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[F&O] IBM-FO-001 Request for "atom" function

From: Don Chamberlin <chamberl@almaden.ibm.com>
Date: Mon, 19 Jan 2004 18:27:23 -0800
To: public-qt-comments@w3.org
Cc: Andrew Eisenberg <andrew.eisenberg@us.ibm.com>
Message-ID: <OFB41358D9.75D438BE-ON88256E21.000D0869-88256E21.000D8617@us.ibm.com>
This Last Call comment proposes a new XPath/XQuery function, possibly 
named fn:atom(). The result of fn:atom() is the same as that of fn:data(), 
except in those cases where fn:data() would construct a typed value by 
concatenating the string values of descendant elements. In these cases, 
fn:atom() returns an empty sequence. The definition of fn:atom() is as 
follows:

fn:atom($arg as item()*) as xdt:anyAtomicType*

The result of fn:atom is the sequence of atomic values produced by 
applying the following rules to each item in $arg:

1. If the item is an atomic value, it is returned.

2. If the item is a document node, the result is ().

3. If the item is an attribute, text, comment, processing instruction, or 
namespace node, the typed value of the node is returned (same as fn:data). 


4. If the item is an element node (regardless of type annotation) that has 
no child element node, the typed value of the node is returned.

5. If the item is an element node (regardless of type annotation) that has 
a child element node, an empty sequence is returned.

The advantages of the proposed function are as follows:

(a) Suppose that $node1 and $node2 are element nodes with a type 
annotation that permits mixed content. Suppose that $node1 is bound to 
<node><a>1</a><b>2</b></node>, and $node2 is bound to 
<node><b>1</b><a>2</a></node>.  Then data($node1) = data($node2) is true,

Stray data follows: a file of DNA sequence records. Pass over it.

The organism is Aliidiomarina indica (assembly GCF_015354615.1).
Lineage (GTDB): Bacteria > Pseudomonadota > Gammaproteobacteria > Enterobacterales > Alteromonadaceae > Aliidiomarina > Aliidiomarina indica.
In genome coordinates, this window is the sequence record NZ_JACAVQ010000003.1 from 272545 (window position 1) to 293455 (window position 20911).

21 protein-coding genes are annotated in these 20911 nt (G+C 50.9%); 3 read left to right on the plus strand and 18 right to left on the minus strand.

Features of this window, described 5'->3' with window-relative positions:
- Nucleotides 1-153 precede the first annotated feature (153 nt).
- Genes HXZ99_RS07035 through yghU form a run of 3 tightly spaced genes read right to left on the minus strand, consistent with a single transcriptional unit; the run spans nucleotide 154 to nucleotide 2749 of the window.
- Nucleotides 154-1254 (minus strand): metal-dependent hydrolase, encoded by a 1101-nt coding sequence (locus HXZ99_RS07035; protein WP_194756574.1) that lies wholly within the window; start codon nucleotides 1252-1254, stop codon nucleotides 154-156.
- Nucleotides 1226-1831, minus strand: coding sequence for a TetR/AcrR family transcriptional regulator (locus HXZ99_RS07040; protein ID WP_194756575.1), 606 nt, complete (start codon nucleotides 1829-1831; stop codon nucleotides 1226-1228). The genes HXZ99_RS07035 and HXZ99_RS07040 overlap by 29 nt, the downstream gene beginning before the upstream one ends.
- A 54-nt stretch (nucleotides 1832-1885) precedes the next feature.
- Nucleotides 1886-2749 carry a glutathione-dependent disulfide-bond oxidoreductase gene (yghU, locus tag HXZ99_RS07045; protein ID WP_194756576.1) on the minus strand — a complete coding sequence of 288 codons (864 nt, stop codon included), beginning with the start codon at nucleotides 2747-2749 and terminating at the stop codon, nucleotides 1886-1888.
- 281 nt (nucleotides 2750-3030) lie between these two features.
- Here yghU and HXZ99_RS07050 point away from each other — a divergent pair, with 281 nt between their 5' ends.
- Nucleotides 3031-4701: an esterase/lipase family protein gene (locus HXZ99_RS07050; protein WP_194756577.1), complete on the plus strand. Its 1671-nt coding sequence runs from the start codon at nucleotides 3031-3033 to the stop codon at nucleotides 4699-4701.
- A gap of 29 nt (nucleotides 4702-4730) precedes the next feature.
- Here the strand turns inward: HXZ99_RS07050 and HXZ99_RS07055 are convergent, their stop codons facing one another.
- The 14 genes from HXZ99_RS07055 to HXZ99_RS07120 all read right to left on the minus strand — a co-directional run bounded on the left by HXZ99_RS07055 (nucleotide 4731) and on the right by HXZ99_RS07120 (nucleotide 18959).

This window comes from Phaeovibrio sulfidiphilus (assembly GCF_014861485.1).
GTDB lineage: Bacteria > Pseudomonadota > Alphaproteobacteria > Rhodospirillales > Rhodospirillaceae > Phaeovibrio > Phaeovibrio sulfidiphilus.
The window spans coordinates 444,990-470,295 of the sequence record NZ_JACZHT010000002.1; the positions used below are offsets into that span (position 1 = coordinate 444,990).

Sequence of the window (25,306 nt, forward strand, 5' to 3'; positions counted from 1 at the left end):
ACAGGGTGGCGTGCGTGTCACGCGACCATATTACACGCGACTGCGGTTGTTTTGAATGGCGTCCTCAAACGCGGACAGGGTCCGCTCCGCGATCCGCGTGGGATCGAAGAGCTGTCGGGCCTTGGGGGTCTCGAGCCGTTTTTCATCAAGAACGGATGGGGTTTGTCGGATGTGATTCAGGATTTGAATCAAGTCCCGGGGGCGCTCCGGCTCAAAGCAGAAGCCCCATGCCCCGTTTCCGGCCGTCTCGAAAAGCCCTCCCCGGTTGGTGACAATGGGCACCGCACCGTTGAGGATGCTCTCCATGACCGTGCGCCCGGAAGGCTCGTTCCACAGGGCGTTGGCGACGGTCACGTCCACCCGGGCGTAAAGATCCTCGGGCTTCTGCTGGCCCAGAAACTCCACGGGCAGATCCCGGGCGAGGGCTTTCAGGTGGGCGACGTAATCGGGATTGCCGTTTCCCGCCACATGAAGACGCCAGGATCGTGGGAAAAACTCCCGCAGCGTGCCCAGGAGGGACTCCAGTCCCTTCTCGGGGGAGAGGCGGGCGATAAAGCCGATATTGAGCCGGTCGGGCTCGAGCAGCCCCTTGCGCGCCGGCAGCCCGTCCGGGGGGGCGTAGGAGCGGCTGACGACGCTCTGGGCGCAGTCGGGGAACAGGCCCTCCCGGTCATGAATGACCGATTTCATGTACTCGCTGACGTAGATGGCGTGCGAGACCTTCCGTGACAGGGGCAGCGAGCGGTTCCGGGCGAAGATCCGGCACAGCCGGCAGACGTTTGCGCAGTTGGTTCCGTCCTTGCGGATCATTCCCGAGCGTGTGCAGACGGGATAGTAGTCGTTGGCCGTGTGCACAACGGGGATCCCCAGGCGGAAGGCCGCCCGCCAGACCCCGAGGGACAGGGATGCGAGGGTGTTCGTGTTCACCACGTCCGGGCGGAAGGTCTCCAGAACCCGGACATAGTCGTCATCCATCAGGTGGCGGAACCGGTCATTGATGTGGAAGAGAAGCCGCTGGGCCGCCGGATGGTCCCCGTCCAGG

because the typed value returned by the data function ignores nested 
markup. This is a undesirable result in certain applications. The atom() 
function would enable a user to avoid this anomaly by writing atom($node1) 
= atom($node2). In this case both atom() functions would return () and the 
result of the predicate would be false.

(b) Suppose $sal is bound to the following untyped node: 
<salary><base>17</base><bonus>25</bonus></salary>.  Consider the predicate 
$sal > 300. In processing this query, the data function will be implicitly 
invoked and will return the untyped atomic value "1725". Comparing this 
value with 300 will implicitly cast it to the integer 1725. The value of 
the predicate is true. This anomaly could be avoided by using the atom 
function, as follows: atom($sal) > 300. This revised predicate is false.

(c) The fn:atom function can be used to search for elements that have a 
given atomic value without incurring the cost of concatenating potentially 
huge volumes of data. For example, consider the query:
/book[title = "War and Peace"]//*[atom(.) = "Leo Tolstoy"]
This query can quickly find leaf nodes with the atomic content "Leo 
Tolstoy" without computing the string-values of all the intermediate nodes 
in the tree, some of which are very large (the topmost element contains 
the whole book!)

We believe that this function is sufficiently important to justify 
including it in the standard function library in order to make 
applications portable.

Cheers,
--Don Chamberlin
Received on Monday, 19 January 2004 21:27:30 UTC

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